5 Questions For Those Who Passed the PMP Exam

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TonyD
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For those who passed the PMP exam, wondering if you could share your experience by answering the following 5 questions:

1) What year did you take and pass the exam?
2) Did you pass on your first try and if not how many tries did it take?
3) How many hours of studying did you invest?
4) Which courses, books and/or materials did you use for your studying?
5) If there is only one tip you can give for those about to take the exam, what would that be?

I will be taking the exam some time this July 2015 (haven't yet booked it) as I have a week long exam prep course that is scheduled for the 1st week of June. Super nervous as the company is paying for it so all eyes will be on me. Part of me thinks it would have been better to pay for it myself just so that I don't feel the weight of the world on my shoulder to pass this exam. But I'm too cheap to pass up on the offer...lol
"When you fail to plan, you plan to fail" - Benjamin Franklin
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dhaughey
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Hi TonyD,

I passed the PMP exam first time in February 2008, and like you, my company funded the course and exam. My formal training was with QA-IQ, their PMP Crammer (21 hours) and four virtual classrooms (4 hours each). This training covered my 35 hours of project management education.

Having tried to wade through the rather dry PMBOK Guide, I bought Rita Mulcahy's PMP Exam Prep, which is a much easier read. It's well laid out and filled with helpful exercises and exam tips. I read the book cover-to-cover and after spent time dipping into areas with which I was least confident. I spent about a year studying and preparing for the exam while working full-time.

I used Rita's PM Fast Track Simulation Software to simulate exam conditions on the day. I took two mock exams at home, and as it turned out, they were very close to my experience on the exam day. I'd recommend this approach, particularly as it highlights your weakest areas on which you need to concentrate.

My number one tip for anyone about to take the PMP exam is this:

Learn the Earned Value formulas and how to calculate schedule variance, cost variance, schedule performance index, etc. Easy marks are available for knowing simple mathematical formulas.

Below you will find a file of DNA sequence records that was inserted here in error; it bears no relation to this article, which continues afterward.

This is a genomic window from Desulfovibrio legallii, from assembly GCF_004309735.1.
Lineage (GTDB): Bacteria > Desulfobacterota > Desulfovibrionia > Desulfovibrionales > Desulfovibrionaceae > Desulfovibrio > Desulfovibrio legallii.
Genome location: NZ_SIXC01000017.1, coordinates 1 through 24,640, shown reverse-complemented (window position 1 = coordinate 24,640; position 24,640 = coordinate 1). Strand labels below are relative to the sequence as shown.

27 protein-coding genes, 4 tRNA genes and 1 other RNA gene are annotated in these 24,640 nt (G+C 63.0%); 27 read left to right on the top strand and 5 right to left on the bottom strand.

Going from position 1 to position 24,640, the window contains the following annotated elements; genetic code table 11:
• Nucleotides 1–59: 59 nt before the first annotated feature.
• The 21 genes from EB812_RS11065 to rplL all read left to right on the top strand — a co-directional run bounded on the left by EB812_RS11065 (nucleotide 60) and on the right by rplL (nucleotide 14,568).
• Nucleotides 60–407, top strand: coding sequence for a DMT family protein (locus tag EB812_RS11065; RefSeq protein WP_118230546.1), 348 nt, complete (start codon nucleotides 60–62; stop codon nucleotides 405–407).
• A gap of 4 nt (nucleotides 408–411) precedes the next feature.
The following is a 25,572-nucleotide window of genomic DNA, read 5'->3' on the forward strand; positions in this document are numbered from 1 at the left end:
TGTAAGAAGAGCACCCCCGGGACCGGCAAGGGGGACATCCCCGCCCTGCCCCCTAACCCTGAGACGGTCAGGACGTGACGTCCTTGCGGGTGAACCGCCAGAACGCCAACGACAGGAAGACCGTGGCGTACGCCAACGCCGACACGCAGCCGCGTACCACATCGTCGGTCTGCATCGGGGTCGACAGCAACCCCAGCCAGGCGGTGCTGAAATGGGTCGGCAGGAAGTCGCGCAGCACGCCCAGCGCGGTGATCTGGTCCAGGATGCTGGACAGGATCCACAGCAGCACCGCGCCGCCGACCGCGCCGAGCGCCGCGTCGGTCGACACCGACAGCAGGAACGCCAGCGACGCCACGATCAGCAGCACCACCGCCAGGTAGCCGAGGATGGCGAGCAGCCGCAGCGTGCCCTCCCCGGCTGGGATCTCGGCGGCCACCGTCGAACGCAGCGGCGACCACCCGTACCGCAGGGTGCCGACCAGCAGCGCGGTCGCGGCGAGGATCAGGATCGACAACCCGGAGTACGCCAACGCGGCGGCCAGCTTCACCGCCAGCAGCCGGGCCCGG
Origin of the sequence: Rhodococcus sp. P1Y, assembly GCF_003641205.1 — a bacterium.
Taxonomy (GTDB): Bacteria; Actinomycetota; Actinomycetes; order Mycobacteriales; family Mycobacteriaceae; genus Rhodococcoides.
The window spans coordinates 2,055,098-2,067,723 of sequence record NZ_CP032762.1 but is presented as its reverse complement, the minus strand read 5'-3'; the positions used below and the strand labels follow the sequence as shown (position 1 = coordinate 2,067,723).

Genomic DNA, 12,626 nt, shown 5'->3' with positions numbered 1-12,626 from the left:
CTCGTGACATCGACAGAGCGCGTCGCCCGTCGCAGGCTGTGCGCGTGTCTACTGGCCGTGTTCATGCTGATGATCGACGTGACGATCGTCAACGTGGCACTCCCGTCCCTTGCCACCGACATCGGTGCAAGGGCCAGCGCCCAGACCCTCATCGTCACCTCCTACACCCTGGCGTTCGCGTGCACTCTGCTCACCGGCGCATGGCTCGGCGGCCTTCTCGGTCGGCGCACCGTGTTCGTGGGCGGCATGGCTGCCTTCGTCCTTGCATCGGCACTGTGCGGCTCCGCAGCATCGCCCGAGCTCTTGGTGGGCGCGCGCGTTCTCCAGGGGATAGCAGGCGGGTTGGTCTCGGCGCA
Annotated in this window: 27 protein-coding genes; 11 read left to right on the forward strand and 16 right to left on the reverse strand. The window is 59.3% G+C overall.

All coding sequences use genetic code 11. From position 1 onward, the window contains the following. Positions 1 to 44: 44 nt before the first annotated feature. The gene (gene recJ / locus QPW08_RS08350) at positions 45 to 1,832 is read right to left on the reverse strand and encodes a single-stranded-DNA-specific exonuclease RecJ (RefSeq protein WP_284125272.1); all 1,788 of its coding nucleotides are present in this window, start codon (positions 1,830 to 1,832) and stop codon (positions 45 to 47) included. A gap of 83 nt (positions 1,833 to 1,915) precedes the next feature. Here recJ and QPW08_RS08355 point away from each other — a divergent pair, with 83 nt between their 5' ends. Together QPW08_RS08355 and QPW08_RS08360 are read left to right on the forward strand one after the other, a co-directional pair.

Good luck. Let us know how you get on and your experience of taking the exam.

Duncan
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TonyD
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Thx for the tip Dhaughey.

I just finished a 5 day boot camp prep exam course from Global Knowledge and now well schooled in all the Earned Value formulas that you mentioned in your posting. They are easy to do and hard to get a wrong answer since its mathematical (not subjective) so I hope I get a lot of those questions!
At this point I am just awaiting PMI to process my submitted application and then will book an exam for the end of this month.
So far on the practice exams I'm averaging in the high 70's but the prof suggested that we should be avg around mid 80's.
"When you fail to plan, you plan to fail" - Benjamin Franklin
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TonyD
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So as promised an update on my exam results and with great joy & relief (since the whole dept knew that I was taking the test) I am now a certified PMP! I will answer my own 5 questions as well.

1) What year did you take and pass the exam?
A) 2015

2) Did you pass on your first try and if not how many tries did it take?
A) 1st try (lucky me!)

3) How many hours of studying did you invest?
A) Over a span of 2 months everyday and probably i would estimate about 100 hrs

4) Which courses, books and/or materials did you use for your studying?
A) I took the Global Knowledge exam prep boot camp, read Rita Mulcalhy Exam Prep 8th edition and Andy Crowe (How to pass on your 1st try)

5) If there is only one tip you can give for those about to take the exam, what would that be?
A) There's so many advice but if I had to give one tip is that on your exam, read the question carefully. There are a lot of tricky words put in there to confuse and trick you and so you really need to understand clearly what the question is asking.

Final thoughts:

A friend of mines warned me that the exam is harder than the mock practice exams and he was right. All I can really advise anyone who is aspiring to take the exam is study your ass off. The exam really tests your knowledge of the details of the PMI'ism . Another good advice the course professor gave us is that you better be scoring over 85% on your practice exams before you attempt the exam and he was right. Anyhow now that this is done, just got to make sure I keep up my pdu's to renew as I never want to go through that again!
"When you fail to plan, you plan to fail" - Benjamin Franklin
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